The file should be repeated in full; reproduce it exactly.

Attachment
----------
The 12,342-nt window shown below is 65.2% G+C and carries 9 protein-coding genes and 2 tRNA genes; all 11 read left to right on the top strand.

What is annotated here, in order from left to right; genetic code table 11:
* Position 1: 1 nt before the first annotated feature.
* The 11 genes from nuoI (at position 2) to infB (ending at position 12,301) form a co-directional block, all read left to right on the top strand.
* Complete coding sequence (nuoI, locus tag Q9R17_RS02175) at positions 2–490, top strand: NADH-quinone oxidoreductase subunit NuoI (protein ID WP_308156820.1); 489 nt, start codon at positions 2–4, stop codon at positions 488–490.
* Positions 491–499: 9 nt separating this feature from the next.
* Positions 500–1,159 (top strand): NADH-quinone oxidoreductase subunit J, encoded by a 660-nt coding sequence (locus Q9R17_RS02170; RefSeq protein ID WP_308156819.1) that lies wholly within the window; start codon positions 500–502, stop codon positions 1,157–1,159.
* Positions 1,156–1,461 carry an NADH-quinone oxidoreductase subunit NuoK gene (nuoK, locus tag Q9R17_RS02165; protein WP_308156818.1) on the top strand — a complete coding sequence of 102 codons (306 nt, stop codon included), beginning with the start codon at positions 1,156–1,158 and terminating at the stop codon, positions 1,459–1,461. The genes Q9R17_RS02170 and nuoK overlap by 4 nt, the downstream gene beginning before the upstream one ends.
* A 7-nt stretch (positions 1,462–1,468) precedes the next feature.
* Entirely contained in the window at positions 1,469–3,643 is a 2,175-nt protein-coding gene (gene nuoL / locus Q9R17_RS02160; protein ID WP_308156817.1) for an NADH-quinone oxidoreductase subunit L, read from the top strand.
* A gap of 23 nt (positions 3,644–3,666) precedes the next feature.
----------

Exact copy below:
The 12,342-nt window shown below is 65.2% G+C and carries 9 protein-coding genes and 2 tRNA genes; all 11 read left to right on the top strand.

What is annotated here, in order from left to right; genetic code table 11:
* Position 1: 1 nt before the first annotated feature.
* The 11 genes from nuoI (at position 2) to infB (ending at position 12,301) form a co-directional block, all read left to right on the top strand.
* Complete coding sequence (nuoI, locus tag Q9R17_RS02175) at positions 2–490, top strand: NADH-quinone oxidoreductase subunit NuoI (protein ID WP_308156820.1); 489 nt, start codon at positions 2–4, stop codon at positions 488–490.
* Positions 491–499: 9 nt separating this feature from the next.
* Positions 500–1,159 (top strand): NADH-quinone oxidoreductase subunit J, encoded by a 660-nt coding sequence (locus Q9R17_RS02170; RefSeq protein ID WP_308156819.1) that lies wholly within the window; start codon positions 500–502, stop codon positions 1,157–1,159.
* Positions 1,156–1,461 carry an NADH-quinone oxidoreductase subunit NuoK gene (nuoK, locus tag Q9R17_RS02165; protein WP_308156818.1) on the top strand — a complete coding sequence of 102 codons (306 nt, stop codon included), beginning with the start codon at positions 1,156–1,158 and terminating at the stop codon, positions 1,459–1,461. The genes Q9R17_RS02170 and nuoK overlap by 4 nt, the downstream gene beginning before the upstream one ends.
* A 7-nt stretch (positions 1,462–1,468) precedes the next feature.
* Entirely contained in the window at positions 1,469–3,643 is a 2,175-nt protein-coding gene (gene nuoL / locus Q9R17_RS02160; protein ID WP_308156817.1) for an NADH-quinone oxidoreductase subunit L, read from the top strand.
* A gap of 23 nt (positions 3,644–3,666) precedes the next feature.